“I’ve given my whole life to being an artist, every ounce, so that there’s nothing left. Now I need something else, but I’m emptied out,” (Crow, April 2013). This was said by artist Mike Kelley to his friend and art historian, John Welchman, shortly before Kelley committed suicide at the height of his art career. Kelley was reflecting on his earlier decision to not marry or have children, but instead to live life fully as an artist. It’s a troubling statement, not surprisingly, of course, given the context.
This piece I’ve been working on, “The Battle Between Love and Love” has something to do with that tug-of-war. On one side is the love and commitment to caring for family: children, spouse, parents, and deep friendships, that bring so much meaning to the lives of many. On the other is a calling to act upon a different love. One that beckons, drives and compels someone to create something greater than themselves. Something that inspires, touches, holds, or carries. Something that gets inside the heads or hearts of persons unknown to the creator, and connects the two of them.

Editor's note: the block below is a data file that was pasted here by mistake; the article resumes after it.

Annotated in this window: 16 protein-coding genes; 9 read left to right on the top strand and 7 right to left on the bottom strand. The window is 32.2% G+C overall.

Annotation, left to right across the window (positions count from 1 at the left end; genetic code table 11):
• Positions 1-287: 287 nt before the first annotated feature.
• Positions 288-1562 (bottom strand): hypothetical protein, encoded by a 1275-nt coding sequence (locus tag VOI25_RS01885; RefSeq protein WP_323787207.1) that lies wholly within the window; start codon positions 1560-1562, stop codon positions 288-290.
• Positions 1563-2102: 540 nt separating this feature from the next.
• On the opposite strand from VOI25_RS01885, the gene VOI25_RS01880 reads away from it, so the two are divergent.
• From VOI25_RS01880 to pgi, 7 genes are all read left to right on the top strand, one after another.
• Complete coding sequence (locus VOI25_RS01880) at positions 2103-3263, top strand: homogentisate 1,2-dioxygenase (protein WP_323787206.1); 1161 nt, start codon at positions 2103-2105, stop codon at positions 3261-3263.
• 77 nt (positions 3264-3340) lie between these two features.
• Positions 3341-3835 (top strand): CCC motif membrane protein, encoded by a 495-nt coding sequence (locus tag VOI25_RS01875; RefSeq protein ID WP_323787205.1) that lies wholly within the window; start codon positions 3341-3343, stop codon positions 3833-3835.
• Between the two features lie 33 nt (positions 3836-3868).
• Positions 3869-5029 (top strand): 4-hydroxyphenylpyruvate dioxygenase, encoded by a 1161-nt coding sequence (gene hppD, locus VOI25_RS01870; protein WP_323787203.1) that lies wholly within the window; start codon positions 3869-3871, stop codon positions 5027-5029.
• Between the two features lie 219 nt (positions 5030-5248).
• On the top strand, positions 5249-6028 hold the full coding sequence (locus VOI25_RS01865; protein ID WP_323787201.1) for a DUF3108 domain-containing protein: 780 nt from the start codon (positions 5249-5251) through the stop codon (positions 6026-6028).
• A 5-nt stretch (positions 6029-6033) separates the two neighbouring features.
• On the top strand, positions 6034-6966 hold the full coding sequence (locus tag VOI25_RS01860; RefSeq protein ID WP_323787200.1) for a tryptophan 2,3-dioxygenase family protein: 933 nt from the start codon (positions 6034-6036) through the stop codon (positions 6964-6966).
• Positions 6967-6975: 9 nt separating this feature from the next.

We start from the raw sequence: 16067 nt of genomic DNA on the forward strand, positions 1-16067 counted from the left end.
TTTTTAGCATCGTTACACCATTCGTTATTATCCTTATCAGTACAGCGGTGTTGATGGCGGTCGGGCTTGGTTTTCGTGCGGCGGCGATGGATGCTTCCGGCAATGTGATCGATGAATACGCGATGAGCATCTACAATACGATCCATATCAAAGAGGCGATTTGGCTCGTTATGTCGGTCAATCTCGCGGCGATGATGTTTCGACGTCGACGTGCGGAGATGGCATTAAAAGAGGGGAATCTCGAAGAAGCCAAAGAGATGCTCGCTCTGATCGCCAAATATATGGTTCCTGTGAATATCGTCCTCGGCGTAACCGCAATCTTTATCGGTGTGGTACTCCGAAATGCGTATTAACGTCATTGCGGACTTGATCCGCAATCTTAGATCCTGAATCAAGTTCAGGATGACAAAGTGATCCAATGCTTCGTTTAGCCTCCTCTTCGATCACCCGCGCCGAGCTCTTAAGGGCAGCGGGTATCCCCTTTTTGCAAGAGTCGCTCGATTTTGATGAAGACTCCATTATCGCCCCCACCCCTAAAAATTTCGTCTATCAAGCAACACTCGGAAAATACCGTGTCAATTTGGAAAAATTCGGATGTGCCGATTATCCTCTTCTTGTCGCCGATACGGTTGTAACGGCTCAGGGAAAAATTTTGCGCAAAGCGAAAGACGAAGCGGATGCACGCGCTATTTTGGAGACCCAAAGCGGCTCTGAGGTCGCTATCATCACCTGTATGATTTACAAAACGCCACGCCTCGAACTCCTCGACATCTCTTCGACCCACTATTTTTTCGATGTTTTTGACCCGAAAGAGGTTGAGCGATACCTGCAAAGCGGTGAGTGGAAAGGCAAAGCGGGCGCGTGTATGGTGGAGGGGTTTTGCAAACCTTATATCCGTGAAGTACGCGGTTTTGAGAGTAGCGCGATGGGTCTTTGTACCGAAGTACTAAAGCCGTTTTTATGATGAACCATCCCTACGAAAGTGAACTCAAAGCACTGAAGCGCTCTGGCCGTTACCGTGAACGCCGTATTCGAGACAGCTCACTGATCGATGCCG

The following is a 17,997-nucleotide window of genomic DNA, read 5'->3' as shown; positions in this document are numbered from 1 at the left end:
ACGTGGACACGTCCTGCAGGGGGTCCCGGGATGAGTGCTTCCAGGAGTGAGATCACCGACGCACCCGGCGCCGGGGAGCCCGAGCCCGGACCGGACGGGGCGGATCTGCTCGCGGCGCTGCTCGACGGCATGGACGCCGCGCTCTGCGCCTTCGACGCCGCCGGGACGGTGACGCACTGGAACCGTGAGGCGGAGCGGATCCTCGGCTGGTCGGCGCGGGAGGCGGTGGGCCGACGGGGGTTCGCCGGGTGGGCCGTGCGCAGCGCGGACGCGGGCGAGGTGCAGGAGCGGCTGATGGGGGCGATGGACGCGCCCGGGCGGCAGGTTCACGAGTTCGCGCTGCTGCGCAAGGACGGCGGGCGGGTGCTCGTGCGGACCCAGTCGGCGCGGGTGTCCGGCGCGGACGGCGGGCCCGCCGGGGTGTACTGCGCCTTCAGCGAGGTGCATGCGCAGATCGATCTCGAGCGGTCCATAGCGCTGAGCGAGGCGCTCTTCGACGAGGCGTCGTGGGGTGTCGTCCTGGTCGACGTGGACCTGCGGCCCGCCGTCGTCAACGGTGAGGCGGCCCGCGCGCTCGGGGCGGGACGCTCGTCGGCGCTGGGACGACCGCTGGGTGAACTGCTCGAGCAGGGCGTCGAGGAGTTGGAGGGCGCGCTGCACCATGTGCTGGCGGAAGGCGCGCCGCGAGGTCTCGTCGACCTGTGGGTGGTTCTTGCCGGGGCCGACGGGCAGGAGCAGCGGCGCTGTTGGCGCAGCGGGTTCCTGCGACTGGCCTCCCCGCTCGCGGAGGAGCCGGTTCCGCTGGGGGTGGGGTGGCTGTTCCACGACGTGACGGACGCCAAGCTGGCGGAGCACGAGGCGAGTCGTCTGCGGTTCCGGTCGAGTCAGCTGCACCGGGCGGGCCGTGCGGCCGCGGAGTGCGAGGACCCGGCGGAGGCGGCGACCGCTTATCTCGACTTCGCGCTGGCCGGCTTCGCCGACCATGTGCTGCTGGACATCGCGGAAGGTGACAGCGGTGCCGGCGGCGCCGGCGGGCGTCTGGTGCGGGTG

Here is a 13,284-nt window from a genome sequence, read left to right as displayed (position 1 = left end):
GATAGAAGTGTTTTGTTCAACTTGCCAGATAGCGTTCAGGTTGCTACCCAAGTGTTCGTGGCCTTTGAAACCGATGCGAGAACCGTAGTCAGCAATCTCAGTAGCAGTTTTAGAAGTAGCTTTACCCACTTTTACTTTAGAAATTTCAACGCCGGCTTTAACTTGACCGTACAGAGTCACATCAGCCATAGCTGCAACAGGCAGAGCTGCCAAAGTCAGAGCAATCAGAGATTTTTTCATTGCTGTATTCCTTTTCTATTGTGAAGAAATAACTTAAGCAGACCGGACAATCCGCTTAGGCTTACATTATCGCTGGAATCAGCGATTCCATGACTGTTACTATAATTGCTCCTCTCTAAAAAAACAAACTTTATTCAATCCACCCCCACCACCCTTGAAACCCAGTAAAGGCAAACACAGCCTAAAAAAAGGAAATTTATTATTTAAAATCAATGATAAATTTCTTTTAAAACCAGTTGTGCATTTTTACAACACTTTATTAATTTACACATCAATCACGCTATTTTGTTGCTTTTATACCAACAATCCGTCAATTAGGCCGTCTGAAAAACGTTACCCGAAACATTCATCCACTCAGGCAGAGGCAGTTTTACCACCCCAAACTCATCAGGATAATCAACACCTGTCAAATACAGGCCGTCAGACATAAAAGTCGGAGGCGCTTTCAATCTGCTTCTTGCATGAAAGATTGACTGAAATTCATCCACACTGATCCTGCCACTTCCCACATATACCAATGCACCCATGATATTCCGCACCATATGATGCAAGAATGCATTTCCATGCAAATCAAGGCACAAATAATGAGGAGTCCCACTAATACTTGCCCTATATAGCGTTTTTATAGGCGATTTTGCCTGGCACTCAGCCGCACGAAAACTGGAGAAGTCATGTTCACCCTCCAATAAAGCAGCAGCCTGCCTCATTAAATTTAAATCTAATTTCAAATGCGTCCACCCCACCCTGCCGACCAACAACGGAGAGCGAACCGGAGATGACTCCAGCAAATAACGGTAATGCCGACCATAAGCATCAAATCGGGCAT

The city planner, Daniel Burnham, who made plans for Washington DC, Chicago, Cleveland, San Francisco and Manila, said, “Make no little plans; they have no magic to stir men’s blood.” It’s this drive of which I speak.
The creator may be an artist, a composer, a writer, a builder, an organizer. It can be the local head of the PTA, the CEO of a Fortune 500 company, or, like me, a mother and artist who is always seeking the best ways to do justice to both sides, to provide all the love I can muster, to give my whole life, every ounce, so there is nothing left.
Crow, Kelly. “The Escape Artist.” The Wall Street Journal Magazine. April 2013: 88-95